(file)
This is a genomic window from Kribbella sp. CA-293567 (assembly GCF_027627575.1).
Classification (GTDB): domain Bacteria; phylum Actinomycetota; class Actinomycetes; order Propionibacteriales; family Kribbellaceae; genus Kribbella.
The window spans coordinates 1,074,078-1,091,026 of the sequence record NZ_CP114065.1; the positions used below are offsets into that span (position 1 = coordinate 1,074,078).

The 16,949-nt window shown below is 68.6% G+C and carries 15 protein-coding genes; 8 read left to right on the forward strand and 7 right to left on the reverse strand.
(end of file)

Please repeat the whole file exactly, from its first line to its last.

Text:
This is a genomic window from Kribbella sp. CA-293567 (assembly GCF_027627575.1).
Classification (GTDB): domain Bacteria; phylum Actinomycetota; class Actinomycetes; order Propionibacteriales; family Kribbellaceae; genus Kribbella.
The window spans coordinates 1,074,078-1,091,026 of the sequence record NZ_CP114065.1; the positions used below are offsets into that span (position 1 = coordinate 1,074,078).

The 16,949-nt window shown below is 68.6% G+C and carries 15 protein-coding genes; 8 read left to right on the forward strand and 7 right to left on the reverse strand.